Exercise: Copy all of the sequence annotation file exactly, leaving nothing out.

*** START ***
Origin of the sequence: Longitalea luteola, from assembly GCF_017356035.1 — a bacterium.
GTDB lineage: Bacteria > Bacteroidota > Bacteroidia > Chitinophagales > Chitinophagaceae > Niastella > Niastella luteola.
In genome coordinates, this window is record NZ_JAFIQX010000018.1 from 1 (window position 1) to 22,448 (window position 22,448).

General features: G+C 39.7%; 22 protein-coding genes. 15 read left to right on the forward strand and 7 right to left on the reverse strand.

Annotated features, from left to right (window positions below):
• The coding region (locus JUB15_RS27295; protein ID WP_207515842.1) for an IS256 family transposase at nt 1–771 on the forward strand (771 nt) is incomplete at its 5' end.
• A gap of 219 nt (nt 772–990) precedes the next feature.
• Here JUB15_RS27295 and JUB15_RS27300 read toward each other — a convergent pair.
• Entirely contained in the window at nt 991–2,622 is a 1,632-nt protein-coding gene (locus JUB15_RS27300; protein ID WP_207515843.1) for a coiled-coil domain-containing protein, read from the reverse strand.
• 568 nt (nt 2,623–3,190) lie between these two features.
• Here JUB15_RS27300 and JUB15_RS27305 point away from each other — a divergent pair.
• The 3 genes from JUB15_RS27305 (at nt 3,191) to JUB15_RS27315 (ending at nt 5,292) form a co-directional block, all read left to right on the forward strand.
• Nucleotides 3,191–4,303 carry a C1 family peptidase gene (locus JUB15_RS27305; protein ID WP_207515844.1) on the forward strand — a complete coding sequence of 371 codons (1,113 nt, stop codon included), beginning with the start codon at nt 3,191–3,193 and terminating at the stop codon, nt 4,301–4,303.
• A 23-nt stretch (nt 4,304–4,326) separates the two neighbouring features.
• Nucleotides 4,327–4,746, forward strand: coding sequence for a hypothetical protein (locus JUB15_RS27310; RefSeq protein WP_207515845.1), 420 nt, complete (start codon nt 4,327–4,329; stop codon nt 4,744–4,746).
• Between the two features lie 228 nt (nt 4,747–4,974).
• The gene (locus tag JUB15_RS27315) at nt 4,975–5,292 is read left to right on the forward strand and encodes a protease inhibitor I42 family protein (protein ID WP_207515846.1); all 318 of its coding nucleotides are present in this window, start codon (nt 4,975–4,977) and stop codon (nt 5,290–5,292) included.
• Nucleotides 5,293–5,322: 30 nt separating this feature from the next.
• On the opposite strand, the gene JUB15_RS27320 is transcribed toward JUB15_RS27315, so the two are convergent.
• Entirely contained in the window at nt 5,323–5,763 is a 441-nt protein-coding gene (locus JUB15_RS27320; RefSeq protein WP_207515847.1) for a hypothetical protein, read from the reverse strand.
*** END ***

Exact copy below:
Origin of the sequence: Longitalea luteola, from assembly GCF_017356035.1 — a bacterium.
GTDB lineage: Bacteria > Bacteroidota > Bacteroidia > Chitinophagales > Chitinophagaceae > Niastella > Niastella luteola.
In genome coordinates, this window is record NZ_JAFIQX010000018.1 from 1 (window position 1) to 22,448 (window position 22,448).

General features: G+C 39.7%; 22 protein-coding genes. 15 read left to right on the forward strand and 7 right to left on the reverse strand.

Annotated features, from left to right (window positions below):
• The coding region (locus JUB15_RS27295; protein ID WP_207515842.1) for an IS256 family transposase at nt 1–771 on the forward strand (771 nt) is incomplete at its 5' end.
• A gap of 219 nt (nt 772–990) precedes the next feature.
• Here JUB15_RS27295 and JUB15_RS27300 read toward each other — a convergent pair.
• Entirely contained in the window at nt 991–2,622 is a 1,632-nt protein-coding gene (locus JUB15_RS27300; protein ID WP_207515843.1) for a coiled-coil domain-containing protein, read from the reverse strand.
• 568 nt (nt 2,623–3,190) lie between these two features.
• Here JUB15_RS27300 and JUB15_RS27305 point away from each other — a divergent pair.
• The 3 genes from JUB15_RS27305 (at nt 3,191) to JUB15_RS27315 (ending at nt 5,292) form a co-directional block, all read left to right on the forward strand.
• Nucleotides 3,191–4,303 carry a C1 family peptidase gene (locus JUB15_RS27305; protein ID WP_207515844.1) on the forward strand — a complete coding sequence of 371 codons (1,113 nt, stop codon included), beginning with the start codon at nt 3,191–3,193 and terminating at the stop codon, nt 4,301–4,303.
• A 23-nt stretch (nt 4,304–4,326) separates the two neighbouring features.
• Nucleotides 4,327–4,746, forward strand: coding sequence for a hypothetical protein (locus JUB15_RS27310; RefSeq protein WP_207515845.1), 420 nt, complete (start codon nt 4,327–4,329; stop codon nt 4,744–4,746).
• Between the two features lie 228 nt (nt 4,747–4,974).
• The gene (locus tag JUB15_RS27315) at nt 4,975–5,292 is read left to right on the forward strand and encodes a protease inhibitor I42 family protein (protein ID WP_207515846.1); all 318 of its coding nucleotides are present in this window, start codon (nt 4,975–4,977) and stop codon (nt 5,290–5,292) included.
• Nucleotides 5,293–5,322: 30 nt separating this feature from the next.
• On the opposite strand, the gene JUB15_RS27320 is transcribed toward JUB15_RS27315, so the two are convergent.
• Entirely contained in the window at nt 5,323–5,763 is a 441-nt protein-coding gene (locus JUB15_RS27320; RefSeq protein WP_207515847.1) for a hypothetical protein, read from the reverse strand.